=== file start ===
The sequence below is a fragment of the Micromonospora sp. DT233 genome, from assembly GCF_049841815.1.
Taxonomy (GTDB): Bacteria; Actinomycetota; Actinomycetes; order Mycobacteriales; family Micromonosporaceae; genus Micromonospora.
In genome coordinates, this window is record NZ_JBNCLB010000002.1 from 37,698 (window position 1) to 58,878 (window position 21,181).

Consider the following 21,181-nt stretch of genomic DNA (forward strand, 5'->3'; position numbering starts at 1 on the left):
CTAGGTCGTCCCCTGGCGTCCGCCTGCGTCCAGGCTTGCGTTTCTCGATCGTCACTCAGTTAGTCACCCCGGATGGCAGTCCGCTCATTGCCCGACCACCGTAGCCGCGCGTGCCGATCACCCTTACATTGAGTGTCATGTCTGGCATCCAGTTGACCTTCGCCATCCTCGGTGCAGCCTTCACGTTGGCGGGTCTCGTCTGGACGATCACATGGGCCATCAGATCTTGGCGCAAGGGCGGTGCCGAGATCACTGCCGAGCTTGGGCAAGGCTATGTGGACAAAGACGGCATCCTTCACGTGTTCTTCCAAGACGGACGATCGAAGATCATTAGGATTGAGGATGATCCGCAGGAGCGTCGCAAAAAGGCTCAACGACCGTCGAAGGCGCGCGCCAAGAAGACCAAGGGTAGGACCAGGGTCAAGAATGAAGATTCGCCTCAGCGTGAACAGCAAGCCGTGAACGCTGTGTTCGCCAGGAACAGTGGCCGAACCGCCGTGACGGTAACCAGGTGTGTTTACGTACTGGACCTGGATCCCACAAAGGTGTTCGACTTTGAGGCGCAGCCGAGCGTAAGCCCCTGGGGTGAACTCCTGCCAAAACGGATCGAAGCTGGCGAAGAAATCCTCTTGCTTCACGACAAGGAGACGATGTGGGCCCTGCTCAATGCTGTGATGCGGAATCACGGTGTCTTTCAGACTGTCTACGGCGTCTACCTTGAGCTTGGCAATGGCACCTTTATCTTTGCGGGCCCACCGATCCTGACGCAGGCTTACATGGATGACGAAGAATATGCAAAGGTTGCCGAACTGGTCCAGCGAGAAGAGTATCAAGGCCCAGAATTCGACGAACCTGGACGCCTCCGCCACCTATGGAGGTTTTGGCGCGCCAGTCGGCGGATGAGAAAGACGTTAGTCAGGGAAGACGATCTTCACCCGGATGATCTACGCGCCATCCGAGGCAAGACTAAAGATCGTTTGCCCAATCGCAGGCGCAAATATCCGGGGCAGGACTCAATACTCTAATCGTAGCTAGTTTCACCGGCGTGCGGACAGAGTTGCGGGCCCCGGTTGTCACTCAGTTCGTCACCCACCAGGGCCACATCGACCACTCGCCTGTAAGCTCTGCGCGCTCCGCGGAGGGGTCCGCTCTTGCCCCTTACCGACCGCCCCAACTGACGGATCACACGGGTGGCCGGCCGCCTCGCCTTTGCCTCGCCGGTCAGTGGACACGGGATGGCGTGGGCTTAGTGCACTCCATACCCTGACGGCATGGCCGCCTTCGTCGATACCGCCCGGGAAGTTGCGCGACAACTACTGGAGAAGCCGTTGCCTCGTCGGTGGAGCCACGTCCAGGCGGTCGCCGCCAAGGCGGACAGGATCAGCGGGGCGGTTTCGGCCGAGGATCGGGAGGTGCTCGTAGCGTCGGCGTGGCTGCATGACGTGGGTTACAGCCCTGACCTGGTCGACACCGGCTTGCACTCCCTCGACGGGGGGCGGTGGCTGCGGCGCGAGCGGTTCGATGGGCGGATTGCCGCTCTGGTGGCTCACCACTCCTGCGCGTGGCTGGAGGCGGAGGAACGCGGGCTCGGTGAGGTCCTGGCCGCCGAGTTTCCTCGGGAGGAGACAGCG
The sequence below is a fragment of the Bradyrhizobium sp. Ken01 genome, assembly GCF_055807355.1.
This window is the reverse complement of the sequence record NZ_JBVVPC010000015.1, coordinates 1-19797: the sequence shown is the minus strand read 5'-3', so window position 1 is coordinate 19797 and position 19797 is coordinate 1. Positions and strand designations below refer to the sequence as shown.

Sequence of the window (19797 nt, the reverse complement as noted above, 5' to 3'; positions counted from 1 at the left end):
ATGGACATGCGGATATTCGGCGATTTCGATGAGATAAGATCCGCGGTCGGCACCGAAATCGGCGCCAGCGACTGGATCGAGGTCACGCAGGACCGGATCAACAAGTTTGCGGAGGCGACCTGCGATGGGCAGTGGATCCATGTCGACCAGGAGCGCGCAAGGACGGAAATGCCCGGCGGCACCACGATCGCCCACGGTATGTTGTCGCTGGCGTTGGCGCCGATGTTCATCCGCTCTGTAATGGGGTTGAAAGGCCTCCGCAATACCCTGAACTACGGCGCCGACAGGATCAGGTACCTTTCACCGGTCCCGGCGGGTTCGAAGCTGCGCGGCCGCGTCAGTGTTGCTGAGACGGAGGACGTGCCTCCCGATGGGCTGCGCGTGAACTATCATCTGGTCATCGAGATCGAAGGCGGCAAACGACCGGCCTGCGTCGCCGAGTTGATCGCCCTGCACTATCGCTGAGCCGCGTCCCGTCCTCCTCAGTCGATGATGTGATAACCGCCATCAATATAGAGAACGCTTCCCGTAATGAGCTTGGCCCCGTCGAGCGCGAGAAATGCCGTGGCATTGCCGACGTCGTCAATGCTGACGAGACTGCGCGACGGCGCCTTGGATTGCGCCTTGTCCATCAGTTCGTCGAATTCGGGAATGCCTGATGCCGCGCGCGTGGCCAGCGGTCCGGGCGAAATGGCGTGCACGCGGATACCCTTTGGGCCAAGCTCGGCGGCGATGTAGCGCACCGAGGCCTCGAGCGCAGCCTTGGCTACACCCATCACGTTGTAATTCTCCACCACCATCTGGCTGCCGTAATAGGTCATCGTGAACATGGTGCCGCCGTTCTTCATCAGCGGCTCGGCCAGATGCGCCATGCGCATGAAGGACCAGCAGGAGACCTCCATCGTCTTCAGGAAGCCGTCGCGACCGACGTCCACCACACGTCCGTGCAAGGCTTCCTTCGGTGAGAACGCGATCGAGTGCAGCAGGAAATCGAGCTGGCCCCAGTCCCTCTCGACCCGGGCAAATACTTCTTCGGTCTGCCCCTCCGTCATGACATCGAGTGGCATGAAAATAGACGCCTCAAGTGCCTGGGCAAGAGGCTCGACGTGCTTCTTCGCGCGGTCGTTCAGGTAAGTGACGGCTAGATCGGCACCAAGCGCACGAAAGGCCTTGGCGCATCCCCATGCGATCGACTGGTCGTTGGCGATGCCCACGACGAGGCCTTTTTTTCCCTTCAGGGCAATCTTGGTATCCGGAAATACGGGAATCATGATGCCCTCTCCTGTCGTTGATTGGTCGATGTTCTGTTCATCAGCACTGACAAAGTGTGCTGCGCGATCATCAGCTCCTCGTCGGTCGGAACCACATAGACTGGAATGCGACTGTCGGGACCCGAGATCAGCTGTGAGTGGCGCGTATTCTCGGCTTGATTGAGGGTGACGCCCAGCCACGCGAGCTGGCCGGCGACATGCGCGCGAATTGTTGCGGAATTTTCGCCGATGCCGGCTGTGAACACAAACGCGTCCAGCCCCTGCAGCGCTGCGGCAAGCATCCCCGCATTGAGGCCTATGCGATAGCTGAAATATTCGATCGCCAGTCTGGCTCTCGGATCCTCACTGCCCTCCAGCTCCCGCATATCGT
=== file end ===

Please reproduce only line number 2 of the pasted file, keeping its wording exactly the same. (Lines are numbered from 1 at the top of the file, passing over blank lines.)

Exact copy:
Taxonomy (GTDB): Bacteria; Actinomycetota; Actinomycetes; order Mycobacteriales; family Micromonosporaceae; genus Micromonospora.